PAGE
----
Your First Ward Roving Reporter – Our best day yet!

Your First Ward Roving Reporter – Our best day yet!

So, let’s get right to the table!

Date   Cases   % Increase N Cases  N Tested  Prevalence    Deaths 

3/18     288

3/19     422               46.5           134                           1 in 14

3/20     585               37              163                           1 in 12

3/21     753               29              296                           1 in 7

3/22     1,049            39              896                           1 in 2

3/23     1,285            28              236                           1 in 8

3/24     1,535            22.5           250                           1 in 8

3/25     1,855            21.5           320                           1 in 6

3/26     2,538            37              683                           1 in 6

3/27     3,026            19              488                           1 in 8

3/28     3,491            15.4           465                           1 in 8

3/29     4,596            31.6        1,105                           1 in 4

3/30     5,056            10              460           2,684       1 in 6

3/31     5,994            18.5           938           4,779       1 in 5

4/1       6,980            16.5           986           5,159       1 in 5

4/2       7,695            10.2           715           3,272       1 in 4.6

4/3       8,904            15.7        1,209           4,392       1 in 3.6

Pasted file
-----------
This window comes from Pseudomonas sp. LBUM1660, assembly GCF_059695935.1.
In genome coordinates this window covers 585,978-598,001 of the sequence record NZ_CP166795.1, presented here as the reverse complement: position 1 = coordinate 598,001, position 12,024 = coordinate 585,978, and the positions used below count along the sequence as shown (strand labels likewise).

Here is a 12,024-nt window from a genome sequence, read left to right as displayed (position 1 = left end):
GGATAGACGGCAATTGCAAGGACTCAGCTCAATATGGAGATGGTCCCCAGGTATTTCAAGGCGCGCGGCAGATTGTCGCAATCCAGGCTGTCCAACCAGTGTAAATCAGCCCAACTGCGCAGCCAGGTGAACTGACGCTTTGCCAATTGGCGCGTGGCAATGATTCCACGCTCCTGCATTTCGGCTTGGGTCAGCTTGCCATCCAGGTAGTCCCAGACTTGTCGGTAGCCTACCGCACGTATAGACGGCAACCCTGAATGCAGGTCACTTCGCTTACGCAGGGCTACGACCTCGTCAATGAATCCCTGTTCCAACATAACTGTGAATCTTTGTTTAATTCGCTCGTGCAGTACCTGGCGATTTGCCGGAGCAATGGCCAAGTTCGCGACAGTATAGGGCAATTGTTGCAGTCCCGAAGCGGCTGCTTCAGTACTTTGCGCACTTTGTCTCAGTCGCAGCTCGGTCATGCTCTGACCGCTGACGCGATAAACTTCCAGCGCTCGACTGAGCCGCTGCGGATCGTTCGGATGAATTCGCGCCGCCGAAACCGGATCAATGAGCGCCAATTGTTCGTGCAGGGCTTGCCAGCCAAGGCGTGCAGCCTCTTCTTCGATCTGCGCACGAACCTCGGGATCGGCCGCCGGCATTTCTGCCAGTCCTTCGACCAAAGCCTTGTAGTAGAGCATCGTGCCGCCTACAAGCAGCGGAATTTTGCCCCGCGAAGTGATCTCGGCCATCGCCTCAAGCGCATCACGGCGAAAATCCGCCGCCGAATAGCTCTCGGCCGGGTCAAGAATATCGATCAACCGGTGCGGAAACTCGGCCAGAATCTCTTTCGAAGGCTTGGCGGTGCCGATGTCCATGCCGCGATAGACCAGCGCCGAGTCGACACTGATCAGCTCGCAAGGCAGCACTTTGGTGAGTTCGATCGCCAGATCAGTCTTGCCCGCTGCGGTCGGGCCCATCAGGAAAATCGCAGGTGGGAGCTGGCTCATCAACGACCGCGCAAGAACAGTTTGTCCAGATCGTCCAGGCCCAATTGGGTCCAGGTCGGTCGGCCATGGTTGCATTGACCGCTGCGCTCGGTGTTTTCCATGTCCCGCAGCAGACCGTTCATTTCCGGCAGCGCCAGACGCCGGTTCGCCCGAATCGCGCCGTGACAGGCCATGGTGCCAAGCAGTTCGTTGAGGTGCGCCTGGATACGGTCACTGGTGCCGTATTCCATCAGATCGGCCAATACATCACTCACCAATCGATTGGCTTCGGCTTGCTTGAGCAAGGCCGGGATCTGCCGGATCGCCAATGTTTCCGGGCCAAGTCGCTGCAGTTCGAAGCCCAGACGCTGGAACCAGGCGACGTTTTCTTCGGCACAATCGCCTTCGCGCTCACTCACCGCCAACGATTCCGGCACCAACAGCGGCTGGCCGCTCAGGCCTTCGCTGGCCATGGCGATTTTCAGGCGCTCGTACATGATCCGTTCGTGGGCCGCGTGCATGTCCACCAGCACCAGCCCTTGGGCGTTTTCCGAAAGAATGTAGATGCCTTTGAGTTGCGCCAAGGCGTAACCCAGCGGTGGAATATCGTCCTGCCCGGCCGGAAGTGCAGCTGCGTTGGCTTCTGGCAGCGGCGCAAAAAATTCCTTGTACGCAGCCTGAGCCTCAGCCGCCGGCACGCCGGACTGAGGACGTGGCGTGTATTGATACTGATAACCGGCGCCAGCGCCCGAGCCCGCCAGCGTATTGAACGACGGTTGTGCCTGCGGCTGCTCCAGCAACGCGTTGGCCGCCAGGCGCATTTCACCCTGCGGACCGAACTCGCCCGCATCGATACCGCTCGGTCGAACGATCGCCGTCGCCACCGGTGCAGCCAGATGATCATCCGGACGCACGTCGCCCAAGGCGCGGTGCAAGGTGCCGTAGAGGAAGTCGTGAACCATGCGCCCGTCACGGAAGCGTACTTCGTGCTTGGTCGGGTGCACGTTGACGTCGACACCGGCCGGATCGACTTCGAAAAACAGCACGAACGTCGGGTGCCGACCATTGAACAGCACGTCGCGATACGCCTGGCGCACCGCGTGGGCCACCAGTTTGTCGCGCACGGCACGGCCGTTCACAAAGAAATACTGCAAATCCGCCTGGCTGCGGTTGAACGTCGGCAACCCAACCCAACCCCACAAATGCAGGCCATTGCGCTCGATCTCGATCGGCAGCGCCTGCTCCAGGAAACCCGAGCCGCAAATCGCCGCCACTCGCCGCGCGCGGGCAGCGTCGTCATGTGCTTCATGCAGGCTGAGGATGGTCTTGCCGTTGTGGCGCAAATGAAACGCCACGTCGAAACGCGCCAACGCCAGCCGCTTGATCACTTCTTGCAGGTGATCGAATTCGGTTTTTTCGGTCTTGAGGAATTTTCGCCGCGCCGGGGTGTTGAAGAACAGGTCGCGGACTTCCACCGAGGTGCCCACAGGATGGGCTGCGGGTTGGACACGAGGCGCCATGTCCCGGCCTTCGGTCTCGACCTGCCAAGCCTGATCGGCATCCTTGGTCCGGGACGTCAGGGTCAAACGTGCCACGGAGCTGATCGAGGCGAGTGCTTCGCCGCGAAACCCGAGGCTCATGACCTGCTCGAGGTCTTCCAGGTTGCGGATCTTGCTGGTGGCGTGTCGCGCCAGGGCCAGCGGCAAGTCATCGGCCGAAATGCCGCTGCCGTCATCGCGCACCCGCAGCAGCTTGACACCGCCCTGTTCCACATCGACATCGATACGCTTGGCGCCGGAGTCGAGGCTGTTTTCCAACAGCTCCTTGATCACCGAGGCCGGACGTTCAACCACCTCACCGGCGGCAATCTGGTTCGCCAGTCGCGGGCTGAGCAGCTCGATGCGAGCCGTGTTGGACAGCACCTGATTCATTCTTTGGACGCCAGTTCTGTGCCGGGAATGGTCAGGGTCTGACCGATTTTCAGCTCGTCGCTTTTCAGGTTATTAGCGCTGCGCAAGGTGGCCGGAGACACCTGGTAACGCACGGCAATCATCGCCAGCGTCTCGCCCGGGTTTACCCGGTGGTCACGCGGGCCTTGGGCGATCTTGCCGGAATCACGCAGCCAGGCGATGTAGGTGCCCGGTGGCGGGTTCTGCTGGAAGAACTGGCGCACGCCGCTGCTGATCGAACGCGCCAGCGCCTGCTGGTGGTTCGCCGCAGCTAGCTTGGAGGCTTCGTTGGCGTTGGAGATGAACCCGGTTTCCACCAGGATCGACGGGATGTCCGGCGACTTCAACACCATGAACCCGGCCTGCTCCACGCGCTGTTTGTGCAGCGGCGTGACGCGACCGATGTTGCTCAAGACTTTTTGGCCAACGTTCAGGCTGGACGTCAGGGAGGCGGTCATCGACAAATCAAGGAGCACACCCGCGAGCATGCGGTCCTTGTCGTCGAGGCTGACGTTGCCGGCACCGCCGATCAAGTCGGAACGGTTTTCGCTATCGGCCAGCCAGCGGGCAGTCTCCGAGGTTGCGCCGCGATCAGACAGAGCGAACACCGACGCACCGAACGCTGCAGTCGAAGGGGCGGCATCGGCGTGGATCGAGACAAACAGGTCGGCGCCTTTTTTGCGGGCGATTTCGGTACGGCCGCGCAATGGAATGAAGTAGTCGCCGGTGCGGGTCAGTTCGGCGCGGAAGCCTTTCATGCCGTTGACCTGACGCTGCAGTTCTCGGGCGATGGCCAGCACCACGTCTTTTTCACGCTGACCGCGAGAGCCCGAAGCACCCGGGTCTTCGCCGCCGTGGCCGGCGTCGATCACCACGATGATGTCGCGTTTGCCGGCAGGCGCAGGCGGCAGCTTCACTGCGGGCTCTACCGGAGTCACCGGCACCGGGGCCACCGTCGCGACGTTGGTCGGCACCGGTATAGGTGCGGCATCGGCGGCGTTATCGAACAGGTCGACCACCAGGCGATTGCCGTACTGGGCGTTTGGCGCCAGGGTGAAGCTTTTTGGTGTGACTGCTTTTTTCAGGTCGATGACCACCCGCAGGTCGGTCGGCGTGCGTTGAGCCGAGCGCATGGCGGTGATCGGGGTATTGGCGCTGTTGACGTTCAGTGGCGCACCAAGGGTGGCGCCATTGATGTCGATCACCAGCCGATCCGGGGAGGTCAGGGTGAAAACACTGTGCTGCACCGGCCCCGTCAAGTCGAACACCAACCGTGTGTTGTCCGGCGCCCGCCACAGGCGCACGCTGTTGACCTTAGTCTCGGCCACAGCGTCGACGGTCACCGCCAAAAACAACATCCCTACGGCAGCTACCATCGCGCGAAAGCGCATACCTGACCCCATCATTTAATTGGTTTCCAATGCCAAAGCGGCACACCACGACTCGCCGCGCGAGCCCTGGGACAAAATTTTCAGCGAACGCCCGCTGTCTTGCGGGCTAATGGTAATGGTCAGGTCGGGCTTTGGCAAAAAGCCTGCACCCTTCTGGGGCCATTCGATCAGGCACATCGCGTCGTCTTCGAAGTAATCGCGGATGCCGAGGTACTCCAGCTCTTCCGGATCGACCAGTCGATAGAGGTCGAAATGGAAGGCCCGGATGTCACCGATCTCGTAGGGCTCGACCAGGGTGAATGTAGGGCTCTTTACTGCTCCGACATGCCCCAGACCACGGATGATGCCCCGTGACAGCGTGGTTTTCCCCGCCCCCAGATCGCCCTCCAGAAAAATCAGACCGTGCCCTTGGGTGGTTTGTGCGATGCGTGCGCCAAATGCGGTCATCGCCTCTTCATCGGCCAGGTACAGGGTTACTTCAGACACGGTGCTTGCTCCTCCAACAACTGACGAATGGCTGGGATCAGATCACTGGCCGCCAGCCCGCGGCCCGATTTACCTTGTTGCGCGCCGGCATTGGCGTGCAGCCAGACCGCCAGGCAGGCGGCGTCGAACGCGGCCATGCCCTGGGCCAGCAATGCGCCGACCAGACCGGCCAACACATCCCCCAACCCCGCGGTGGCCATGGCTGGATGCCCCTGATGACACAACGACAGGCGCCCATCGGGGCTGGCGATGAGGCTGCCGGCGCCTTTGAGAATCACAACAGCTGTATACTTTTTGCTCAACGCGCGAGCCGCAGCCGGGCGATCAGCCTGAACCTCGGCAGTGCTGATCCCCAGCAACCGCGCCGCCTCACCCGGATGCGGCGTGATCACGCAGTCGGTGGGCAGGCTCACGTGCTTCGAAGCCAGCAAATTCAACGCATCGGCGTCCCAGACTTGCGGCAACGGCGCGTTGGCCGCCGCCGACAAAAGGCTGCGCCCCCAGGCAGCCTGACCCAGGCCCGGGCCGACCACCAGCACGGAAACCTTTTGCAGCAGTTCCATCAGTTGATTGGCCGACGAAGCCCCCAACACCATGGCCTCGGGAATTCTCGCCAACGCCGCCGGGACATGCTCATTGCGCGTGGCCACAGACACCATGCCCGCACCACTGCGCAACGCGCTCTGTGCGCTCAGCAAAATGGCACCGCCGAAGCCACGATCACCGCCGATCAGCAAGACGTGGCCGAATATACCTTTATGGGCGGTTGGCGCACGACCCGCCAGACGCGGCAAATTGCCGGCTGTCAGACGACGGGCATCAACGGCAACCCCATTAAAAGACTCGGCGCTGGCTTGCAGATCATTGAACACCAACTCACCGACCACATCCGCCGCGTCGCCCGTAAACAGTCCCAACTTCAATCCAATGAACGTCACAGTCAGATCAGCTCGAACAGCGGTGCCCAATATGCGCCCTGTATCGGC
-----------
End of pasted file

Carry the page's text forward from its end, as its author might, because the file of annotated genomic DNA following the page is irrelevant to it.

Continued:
4/4     10,357            16           1,456           5,533       1 in 4

4/5     11,256            8.6             899           5,402       1 in 6             274

Why is this our best Illinois day? I’m glad you asked!

When you combine a robust 5,402 testing number with an 8.6 percent 24-hour new coronavirus case increase – our lowest increase yet – it’s beyond statistically significant. If our 899 new case number isn’t just a downward blip, though I suspect it may be, we’re in really good shape.

Facts Not Fear 3

But what’s utterly undeniable is that more testing is NOT leading to a commensurate increase in new cases, and if that lack of a direct correlation holds up, Illinois may already be on the COVID-19 downside.

We’ve tested 58,983 citizen, the Illinois mortality rate went up a notch to 2.4 percent, the prevalence backed off to 1 in 6, and we held steady at number nine in the coronavirus case state rankings.

So, now that we’ve discussed this science for a while, let’s have some statistical fun! I know that sounds like an oxymoron but let me try to convince you otherwise.

My friend Paul sent me a column by Nate Silver of 538 Blog fame. If you recall, Nate is renowned for applying a proprietary statistical model to uncannily predict sports and political campaign outcomes. Much to my and every Cubs fan’s chagrin, 538 forecasted the Cubs would finish a disappointing 84 and 78 last year and that’s exactly what they did!

BTW, if you think our statistics lessons are somewhat daunting, read Nate’s rather long column linked above. It’s really quite fascinating, but to spare you that Herculean effort, Mr. Silver essentially says coronavirus case and testing numbers, when considered by themselves, are meaningless.

And they are!